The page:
When a mental capacity assessment is challenged, it is necessary to provide objective reasons why a person believes the person has, or lacks, capacity to make the decision. This is why it is important to keep a very clear note of your own opinion and evidence of his lack of capacity, particularly as the decision has serious consequences for him.

    PALS should be able to help you arrange this.

    Resolving disagreements and disputes regarding the Mental Capacity Act
     
  6. JFK

    JFK Registered User

    Mar 30, 2015
    4
    Again, thanks for the helpful replies. Yes, I am based in the Medway/Maidstone area.

    You all seem to be suggesting the same thing, so I have put my concerns in writing to PALS and said that I insist on a second opinion and full assessment with a diagnosis. It's just not good enough to turf him out on the street to care for himself, when he clearly doesn't understand or accept the gravity of the situation.

    I guess I'll just have to wait and see what they come back with this time.
     
  7. chick1962

    chick1962 Registered User

    Apr 3, 2014
    11,265
    Female
    near Folkestone
    Good luck JFK I am sure they will be supportive once you pushed hard ;) I'm near Folkestone so not that many miles away :) x


    Sent from my iPhone using Talking Point
     
  8. 'In writing' also means by email. It's the quickest way plus you get to keep a copy. Keep records of every conversation, who, what and when.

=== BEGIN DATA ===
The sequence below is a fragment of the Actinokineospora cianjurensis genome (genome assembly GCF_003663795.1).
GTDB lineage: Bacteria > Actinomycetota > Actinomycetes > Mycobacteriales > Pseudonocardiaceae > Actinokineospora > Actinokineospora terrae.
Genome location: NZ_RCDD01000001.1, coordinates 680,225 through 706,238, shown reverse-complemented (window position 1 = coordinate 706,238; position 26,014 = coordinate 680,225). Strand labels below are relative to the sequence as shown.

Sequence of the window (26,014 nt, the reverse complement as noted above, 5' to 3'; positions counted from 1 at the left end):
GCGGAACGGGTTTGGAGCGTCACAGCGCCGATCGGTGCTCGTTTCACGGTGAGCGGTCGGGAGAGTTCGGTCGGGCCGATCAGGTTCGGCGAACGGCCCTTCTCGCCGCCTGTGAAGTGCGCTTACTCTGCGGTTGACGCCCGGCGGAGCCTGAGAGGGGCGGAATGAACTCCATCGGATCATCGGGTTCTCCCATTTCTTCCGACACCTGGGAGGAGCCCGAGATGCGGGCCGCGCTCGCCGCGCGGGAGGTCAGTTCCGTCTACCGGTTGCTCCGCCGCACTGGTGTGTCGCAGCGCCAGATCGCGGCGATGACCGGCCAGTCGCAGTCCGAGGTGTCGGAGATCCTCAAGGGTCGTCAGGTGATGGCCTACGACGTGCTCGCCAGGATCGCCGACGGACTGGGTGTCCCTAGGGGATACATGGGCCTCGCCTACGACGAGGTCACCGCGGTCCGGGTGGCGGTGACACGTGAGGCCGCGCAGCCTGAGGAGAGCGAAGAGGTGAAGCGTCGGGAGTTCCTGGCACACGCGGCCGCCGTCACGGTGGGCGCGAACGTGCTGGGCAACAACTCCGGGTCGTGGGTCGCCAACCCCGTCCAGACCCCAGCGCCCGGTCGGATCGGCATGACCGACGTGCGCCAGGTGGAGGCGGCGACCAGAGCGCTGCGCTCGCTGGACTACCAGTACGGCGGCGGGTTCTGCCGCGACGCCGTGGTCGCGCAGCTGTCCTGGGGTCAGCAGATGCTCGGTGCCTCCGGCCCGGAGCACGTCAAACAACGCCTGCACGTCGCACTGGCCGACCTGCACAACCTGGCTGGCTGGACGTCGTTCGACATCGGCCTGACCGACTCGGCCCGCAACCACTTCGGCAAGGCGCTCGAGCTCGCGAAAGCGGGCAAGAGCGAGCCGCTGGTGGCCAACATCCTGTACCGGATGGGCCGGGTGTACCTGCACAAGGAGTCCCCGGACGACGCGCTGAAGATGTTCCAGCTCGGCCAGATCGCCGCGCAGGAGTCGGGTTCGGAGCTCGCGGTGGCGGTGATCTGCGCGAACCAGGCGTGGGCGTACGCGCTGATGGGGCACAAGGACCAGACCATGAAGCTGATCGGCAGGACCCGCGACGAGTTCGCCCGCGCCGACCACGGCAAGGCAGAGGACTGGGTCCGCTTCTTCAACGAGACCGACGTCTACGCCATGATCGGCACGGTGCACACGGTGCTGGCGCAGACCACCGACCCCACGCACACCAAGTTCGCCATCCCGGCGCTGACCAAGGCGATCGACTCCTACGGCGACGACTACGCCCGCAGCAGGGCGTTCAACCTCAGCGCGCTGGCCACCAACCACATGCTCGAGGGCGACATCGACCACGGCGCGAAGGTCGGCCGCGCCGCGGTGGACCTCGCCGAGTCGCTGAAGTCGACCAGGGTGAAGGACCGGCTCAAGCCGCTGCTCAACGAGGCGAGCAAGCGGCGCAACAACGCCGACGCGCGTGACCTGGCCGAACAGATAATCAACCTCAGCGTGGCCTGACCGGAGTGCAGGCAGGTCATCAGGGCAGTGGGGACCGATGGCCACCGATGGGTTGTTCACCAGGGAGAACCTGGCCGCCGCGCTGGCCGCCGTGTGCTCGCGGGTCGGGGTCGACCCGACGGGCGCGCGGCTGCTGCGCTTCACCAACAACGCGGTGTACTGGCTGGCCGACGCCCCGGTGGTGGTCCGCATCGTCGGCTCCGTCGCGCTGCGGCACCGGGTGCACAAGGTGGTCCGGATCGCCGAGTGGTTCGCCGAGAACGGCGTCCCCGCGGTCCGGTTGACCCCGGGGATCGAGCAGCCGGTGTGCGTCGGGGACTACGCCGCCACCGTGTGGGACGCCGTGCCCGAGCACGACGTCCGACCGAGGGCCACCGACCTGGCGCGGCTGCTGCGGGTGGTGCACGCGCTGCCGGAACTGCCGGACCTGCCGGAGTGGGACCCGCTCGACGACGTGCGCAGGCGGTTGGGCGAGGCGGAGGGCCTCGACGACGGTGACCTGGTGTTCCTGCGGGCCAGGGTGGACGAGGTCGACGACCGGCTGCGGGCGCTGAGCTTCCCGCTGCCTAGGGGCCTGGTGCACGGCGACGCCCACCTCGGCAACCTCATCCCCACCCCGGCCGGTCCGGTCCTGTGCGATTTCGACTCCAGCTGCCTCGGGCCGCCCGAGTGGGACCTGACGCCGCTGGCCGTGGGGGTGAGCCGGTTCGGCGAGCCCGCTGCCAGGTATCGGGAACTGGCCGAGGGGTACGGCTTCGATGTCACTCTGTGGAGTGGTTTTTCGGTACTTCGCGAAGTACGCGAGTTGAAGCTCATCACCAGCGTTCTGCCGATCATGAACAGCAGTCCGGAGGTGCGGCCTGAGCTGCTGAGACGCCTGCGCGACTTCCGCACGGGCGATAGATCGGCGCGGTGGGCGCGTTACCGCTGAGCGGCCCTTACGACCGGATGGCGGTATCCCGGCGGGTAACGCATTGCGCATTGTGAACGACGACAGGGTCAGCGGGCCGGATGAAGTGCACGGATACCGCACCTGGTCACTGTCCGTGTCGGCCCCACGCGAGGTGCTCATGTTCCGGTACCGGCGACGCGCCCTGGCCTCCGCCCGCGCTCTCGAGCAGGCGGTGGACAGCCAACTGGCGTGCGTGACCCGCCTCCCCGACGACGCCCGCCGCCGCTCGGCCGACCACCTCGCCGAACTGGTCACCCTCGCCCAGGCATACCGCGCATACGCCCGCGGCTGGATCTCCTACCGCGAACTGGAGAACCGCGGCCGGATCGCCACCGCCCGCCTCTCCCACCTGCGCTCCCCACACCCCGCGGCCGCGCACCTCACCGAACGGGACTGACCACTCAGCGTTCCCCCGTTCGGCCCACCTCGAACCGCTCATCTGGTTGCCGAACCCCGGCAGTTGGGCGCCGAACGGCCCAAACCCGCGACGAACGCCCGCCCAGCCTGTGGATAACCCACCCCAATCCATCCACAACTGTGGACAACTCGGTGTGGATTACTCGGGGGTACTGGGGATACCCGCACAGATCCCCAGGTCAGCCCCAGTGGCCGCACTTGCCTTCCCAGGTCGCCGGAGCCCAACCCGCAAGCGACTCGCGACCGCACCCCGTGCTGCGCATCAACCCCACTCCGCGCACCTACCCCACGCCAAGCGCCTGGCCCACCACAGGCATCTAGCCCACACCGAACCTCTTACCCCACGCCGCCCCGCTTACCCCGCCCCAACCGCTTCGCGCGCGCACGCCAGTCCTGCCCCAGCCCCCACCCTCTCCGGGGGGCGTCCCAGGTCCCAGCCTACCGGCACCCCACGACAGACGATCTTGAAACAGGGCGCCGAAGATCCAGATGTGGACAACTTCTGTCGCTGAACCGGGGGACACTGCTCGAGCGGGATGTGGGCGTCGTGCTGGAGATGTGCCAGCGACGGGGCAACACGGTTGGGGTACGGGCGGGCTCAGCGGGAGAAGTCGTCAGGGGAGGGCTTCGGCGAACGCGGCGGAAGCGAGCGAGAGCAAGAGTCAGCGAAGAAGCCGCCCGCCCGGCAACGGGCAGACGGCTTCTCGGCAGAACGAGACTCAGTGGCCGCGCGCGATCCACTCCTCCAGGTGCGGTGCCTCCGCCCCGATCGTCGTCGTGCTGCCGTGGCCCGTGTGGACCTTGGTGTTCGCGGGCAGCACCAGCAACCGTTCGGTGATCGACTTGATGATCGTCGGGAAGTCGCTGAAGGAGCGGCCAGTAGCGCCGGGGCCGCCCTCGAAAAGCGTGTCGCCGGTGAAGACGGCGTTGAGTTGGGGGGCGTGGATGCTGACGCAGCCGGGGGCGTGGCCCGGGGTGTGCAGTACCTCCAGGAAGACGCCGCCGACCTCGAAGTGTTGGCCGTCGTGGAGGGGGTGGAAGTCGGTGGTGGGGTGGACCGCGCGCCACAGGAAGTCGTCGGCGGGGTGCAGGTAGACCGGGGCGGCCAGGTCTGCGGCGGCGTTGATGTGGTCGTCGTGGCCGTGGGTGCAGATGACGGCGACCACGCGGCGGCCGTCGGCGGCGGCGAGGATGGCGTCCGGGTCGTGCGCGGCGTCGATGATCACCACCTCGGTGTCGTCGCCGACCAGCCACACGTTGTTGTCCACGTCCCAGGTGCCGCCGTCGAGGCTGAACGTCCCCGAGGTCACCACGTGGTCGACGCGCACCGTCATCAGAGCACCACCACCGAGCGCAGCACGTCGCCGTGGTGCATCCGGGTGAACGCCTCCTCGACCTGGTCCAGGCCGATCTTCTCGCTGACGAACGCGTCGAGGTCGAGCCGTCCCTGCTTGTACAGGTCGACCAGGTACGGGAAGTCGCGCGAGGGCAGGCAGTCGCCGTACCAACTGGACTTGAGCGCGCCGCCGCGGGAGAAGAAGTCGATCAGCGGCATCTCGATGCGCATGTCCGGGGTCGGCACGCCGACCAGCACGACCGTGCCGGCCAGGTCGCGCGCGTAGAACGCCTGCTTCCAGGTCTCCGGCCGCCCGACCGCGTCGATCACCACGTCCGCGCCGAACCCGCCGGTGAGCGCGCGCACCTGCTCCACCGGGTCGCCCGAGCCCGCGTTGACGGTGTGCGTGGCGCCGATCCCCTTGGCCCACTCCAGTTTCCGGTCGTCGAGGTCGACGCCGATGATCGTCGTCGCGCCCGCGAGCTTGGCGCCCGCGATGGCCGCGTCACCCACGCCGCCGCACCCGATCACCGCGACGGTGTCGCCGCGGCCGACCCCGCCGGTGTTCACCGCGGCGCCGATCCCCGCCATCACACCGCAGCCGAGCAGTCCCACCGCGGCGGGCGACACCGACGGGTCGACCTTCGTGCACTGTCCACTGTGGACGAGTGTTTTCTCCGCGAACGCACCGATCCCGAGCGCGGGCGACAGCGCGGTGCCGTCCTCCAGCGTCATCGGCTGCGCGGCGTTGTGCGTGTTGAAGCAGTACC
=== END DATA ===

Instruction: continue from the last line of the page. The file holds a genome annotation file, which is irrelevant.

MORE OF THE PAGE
Be objective in stating your reasons for wanting a reassessment for your Dad. Focus specifically on your father's needs, not on the impact a discharge will have on you and your sister; they won't consider any of that.

    Good luck. If you find a good advocate you'll be ok. PALS will fend off who they can, but you really need their support now.
     
  9. JFK

    JFK Registered User

    Mar 30, 2015
    4
    I've had a call from Social Services, from the most helpful person I've spoken to throughout this entire process, and he's taken everything I've said seriously and is now taking over the entire situation with regards to a diagnosis and getting the care in place that he needs. He's also told me to back off a bit and look after myself and he is now the first point of contact for anyone from the hospital.

    To say I'm relieved is an understatement...
     
  10. That's wonderful. Amazing and wonderful.
     
  11. lin1

    lin1 Registered User

    Jan 14, 2010
    9,322
    Female
    East Kent
    That is good news. Do let us know how you get on